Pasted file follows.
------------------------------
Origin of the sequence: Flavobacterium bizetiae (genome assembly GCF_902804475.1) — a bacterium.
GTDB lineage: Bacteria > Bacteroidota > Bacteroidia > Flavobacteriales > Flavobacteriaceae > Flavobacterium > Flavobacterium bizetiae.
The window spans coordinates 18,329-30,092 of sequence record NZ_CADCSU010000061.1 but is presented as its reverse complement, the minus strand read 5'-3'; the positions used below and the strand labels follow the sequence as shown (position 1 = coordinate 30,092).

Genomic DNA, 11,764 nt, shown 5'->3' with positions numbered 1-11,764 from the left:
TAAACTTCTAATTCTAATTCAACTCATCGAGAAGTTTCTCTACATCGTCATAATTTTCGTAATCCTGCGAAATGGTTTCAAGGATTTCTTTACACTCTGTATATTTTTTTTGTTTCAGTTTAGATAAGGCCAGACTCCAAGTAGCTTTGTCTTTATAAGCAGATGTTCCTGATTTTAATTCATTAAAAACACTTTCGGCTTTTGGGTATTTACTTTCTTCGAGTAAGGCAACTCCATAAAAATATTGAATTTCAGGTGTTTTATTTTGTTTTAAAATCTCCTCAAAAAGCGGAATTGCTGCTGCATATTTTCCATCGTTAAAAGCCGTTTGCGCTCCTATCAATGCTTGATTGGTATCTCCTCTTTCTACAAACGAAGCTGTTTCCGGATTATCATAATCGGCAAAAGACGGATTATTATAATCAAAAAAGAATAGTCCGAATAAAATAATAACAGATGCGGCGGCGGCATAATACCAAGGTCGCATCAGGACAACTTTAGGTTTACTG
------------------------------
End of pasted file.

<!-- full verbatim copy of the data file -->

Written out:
Origin of the sequence: Flavobacterium bizetiae (genome assembly GCF_902804475.1) — a bacterium.
GTDB lineage: Bacteria > Bacteroidota > Bacteroidia > Flavobacteriales > Flavobacteriaceae > Flavobacterium > Flavobacterium bizetiae.
The window spans coordinates 18,329-30,092 of sequence record NZ_CADCSU010000061.1 but is presented as its reverse complement, the minus strand read 5'-3'; the positions used below and the strand labels follow the sequence as shown (position 1 = coordinate 30,092).

Genomic DNA, 11,764 nt, shown 5'->3' with positions numbered 1-11,764 from the left:
TAAACTTCTAATTCTAATTCAACTCATCGAGAAGTTTCTCTACATCGTCATAATTTTCGTAATCCTGCGAAATGGTTTCAAGGATTTCTTTACACTCTGTATATTTTTTTTGTTTCAGTTTAGATAAGGCCAGACTCCAAGTAGCTTTGTCTTTATAAGCAGATGTTCCTGATTTTAATTCATTAAAAACACTTTCGGCTTTTGGGTATTTACTTTCTTCGAGTAAGGCAACTCCATAAAAATATTGAATTTCAGGTGTTTTATTTTGTTTTAAAATCTCCTCAAAAAGCGGAATTGCTGCTGCATATTTTCCATCGTTAAAAGCCGTTTGCGCTCCTATCAATGCTTGATTGGTATCTCCTCTTTCTACAAACGAAGCTGTTTCCGGATTATCATAATCGGCAAAAGACGGATTATTATAATCAAAAAAGAATAGTCCGAATAAAATAATAACAGATGCGGCGGCGGCATAATACCAAGGTCGCATCAGGACAACTTTAGGTTTACTG